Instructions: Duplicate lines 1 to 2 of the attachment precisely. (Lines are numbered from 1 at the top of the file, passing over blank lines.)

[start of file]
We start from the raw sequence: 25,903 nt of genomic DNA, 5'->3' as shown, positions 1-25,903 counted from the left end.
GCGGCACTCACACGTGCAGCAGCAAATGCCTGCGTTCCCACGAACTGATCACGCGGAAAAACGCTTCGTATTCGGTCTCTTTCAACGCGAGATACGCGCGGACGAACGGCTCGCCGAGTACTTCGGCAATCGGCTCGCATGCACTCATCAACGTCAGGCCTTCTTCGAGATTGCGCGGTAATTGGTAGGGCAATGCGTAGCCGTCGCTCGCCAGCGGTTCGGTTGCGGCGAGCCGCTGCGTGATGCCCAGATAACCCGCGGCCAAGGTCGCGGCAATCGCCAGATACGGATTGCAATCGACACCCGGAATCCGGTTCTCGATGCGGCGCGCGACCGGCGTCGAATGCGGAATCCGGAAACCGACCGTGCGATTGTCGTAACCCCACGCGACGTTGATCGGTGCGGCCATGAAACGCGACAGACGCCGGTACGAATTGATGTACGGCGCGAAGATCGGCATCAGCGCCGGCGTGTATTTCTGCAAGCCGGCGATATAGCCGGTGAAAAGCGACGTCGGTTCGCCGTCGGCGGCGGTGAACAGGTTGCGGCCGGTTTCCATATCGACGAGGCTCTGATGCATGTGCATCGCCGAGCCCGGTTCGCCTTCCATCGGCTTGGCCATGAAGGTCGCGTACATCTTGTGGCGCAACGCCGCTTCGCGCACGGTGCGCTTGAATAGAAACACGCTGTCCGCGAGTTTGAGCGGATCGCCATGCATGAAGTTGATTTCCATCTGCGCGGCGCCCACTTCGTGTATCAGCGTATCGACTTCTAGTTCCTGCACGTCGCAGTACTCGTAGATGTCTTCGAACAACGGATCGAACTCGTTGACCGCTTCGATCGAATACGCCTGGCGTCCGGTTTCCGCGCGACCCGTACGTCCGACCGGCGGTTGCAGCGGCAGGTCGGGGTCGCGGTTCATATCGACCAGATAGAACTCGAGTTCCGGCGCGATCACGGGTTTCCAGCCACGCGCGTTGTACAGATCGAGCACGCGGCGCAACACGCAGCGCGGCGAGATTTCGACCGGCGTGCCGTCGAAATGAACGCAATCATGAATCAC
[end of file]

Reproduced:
We start from the raw sequence: 25,903 nt of genomic DNA, 5'->3' as shown, positions 1-25,903 counted from the left end.
GCGGCACTCACACGTGCAGCAGCAAATGCCTGCGTTCCCACGAACTGATCACGCGGAAAAACGCTTCGTATTCGGTCTCTTTCAACGCGAGATACGCGCGGACGAACGGCTCGCCGAGTACTTCGGCAATCGGCTCGCATGCACTCATCAACGTCAGGCCTTCTTCGAGATTGCGCGGTAATTGGTAGGGCAATGCGTAGCCGTCGCTCGCCAGCGGTTCGGTTGCGGCGAGCCGCTGCGTGATGCCCAGATAACCCGCGGCCAAGGTCGCGGCAATCGCCAGATACGGATTGCAATCGACACCCGGAATCCGGTTCTCGATGCGGCGCGCGACCGGCGTCGAATGCGGAATCCGGAAACCGACCGTGCGATTGTCGTAACCCCACGCGACGTTGATCGGTGCGGCCATGAAACGCGACAGACGCCGGTACGAATTGATGTACGGCGCGAAGATCGGCATCAGCGCCGGCGTGTATTTCTGCAAGCCGGCGATATAGCCGGTGAAAAGCGACGTCGGTTCGCCGTCGGCGGCGGTGAACAGGTTGCGGCCGGTTTCCATATCGACGAGGCTCTGATGCATGTGCATCGCCGAGCCCGGTTCGCCTTCCATCGGCTTGGCCATGAAGGTCGCGTACATCTTGTGGCGCAACGCCGCTTCGCGCACGGTGCGCTTGAATAGAAACACGCTGTCCGCGAGTTTGAGCGGATCGCCATGCATGAAGTTGATTTCCATCTGCGCGGCGCCCACTTCGTGTATCAGCGTATCGACTTCTAGTTCCTGCACGTCGCAGTACTCGTAGATGTCTTCGAACAACGGATCGAACTCGTTGACCGCTTCGATCGAATACGCCTGGCGTCCGGTTTCCGCGCGACCCGTACGTCCGACCGGCGGTTGCAGCGGCAGGTCGGGGTCGCGGTTCATATCGACCAGATAGAACTCGAGTTCCGGCGCGATCACGGGTTTCCAGCCACGCGCGTTGTACAGATCGAGCACGCGGCGCAACACGCAGCGCGGCGAGATTTCGACCGGCGTGCCGTCGAAATGAACGCAATCATGAATCAC